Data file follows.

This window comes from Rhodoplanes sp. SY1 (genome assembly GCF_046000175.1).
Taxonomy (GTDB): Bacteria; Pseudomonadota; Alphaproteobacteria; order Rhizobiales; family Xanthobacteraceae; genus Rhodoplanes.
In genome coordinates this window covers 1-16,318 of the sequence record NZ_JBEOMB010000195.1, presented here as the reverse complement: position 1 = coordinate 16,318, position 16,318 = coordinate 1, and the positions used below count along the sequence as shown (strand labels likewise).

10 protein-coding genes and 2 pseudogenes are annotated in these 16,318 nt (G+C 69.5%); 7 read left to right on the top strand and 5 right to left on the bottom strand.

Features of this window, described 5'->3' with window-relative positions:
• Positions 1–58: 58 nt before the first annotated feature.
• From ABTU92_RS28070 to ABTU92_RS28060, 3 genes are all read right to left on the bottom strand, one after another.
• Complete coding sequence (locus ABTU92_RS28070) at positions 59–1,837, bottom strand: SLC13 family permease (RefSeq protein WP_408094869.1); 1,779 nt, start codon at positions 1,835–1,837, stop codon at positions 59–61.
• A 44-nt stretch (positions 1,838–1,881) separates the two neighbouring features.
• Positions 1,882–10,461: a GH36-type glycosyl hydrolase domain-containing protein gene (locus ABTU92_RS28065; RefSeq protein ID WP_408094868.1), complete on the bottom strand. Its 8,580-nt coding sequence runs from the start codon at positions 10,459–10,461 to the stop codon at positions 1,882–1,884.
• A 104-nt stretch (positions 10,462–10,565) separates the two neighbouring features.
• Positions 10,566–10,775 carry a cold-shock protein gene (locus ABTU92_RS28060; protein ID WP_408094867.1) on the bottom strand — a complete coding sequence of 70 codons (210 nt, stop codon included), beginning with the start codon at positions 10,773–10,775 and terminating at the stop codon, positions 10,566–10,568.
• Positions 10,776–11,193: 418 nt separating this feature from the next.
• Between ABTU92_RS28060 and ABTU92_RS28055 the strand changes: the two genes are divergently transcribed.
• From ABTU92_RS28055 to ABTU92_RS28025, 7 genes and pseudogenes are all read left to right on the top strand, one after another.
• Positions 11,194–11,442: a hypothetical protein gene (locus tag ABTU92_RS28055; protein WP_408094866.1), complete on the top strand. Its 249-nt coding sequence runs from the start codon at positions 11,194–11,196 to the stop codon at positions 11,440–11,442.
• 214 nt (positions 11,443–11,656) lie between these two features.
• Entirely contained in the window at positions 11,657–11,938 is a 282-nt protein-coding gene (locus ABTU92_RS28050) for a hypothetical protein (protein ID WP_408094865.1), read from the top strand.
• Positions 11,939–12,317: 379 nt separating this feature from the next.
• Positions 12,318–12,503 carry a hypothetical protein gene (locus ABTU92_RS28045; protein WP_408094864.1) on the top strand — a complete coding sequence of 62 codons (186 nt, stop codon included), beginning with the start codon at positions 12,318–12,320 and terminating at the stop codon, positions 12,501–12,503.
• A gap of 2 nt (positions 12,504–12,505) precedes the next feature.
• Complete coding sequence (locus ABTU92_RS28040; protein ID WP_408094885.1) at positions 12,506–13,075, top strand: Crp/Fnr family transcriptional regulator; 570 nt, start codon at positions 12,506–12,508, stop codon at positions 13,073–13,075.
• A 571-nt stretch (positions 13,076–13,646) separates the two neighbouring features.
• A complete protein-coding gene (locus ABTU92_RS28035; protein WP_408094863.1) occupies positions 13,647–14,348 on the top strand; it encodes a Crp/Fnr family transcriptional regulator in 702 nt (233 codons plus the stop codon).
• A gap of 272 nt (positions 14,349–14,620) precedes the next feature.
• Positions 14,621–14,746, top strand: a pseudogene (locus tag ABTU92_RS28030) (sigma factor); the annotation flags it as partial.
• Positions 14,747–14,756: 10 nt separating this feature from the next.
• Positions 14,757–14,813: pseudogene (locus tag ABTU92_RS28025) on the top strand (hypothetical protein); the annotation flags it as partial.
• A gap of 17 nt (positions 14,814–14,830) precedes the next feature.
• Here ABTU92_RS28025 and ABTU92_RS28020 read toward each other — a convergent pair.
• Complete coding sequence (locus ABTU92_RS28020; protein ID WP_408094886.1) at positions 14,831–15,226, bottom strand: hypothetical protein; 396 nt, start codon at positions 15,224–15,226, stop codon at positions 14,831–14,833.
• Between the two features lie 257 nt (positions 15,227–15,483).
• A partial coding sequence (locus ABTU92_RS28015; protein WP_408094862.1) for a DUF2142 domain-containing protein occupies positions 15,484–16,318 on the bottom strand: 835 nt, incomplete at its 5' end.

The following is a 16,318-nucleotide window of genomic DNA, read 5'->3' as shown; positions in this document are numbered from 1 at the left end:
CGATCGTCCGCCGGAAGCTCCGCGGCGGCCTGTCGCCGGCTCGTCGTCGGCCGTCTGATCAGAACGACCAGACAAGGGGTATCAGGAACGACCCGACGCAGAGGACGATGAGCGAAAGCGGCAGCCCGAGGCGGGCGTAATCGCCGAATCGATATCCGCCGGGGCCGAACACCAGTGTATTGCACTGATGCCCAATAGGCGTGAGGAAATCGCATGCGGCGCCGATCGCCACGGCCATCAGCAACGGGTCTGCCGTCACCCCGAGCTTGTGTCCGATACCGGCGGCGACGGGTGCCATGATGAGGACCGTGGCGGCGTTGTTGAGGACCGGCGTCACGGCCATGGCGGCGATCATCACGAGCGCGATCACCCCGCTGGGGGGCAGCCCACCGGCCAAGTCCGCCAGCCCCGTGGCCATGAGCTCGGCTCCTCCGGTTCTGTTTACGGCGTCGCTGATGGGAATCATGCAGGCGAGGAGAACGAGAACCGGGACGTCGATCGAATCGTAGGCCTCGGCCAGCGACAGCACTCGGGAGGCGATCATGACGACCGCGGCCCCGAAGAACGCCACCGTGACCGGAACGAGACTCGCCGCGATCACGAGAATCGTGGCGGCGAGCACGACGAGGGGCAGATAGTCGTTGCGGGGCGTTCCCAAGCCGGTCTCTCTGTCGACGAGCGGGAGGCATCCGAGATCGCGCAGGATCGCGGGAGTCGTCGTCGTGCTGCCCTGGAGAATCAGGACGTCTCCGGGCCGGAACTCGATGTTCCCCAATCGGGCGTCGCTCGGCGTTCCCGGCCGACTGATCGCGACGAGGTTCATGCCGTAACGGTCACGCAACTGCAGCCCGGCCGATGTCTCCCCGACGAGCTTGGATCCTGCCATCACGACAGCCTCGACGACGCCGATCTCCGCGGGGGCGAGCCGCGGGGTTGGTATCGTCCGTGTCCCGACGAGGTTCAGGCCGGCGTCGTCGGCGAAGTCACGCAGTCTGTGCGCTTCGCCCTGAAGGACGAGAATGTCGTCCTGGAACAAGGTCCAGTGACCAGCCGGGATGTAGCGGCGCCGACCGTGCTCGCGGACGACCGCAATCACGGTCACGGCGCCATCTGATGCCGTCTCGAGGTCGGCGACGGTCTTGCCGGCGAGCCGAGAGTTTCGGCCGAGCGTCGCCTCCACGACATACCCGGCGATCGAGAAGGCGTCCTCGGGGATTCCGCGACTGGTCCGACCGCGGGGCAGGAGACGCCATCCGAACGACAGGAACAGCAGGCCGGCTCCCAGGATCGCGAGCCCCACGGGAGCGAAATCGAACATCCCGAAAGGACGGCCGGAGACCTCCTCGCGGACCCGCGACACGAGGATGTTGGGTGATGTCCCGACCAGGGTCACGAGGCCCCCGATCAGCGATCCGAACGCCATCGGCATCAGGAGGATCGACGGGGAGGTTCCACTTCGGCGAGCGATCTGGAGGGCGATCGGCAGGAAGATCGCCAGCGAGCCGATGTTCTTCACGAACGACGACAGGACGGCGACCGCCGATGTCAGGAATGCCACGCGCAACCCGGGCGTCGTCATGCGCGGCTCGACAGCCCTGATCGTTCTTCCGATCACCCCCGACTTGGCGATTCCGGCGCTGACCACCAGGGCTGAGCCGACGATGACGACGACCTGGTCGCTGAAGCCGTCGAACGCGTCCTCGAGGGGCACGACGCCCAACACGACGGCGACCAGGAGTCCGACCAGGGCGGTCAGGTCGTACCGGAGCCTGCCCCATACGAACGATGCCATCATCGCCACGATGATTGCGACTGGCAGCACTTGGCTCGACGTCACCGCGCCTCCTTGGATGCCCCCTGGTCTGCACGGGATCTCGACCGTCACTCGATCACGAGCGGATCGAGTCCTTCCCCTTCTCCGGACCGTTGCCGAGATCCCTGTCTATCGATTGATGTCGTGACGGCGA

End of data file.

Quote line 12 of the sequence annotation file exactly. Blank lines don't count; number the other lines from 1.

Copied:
• Positions 10,566–10,775 carry a cold-shock protein gene (locus ABTU92_RS28060; protein ID WP_408094867.1) on the bottom strand — a complete coding sequence of 70 codons (210 nt, stop codon included), beginning with the start codon at positions 10,773–10,775 and terminating at the stop codon, positions 10,566–10,568.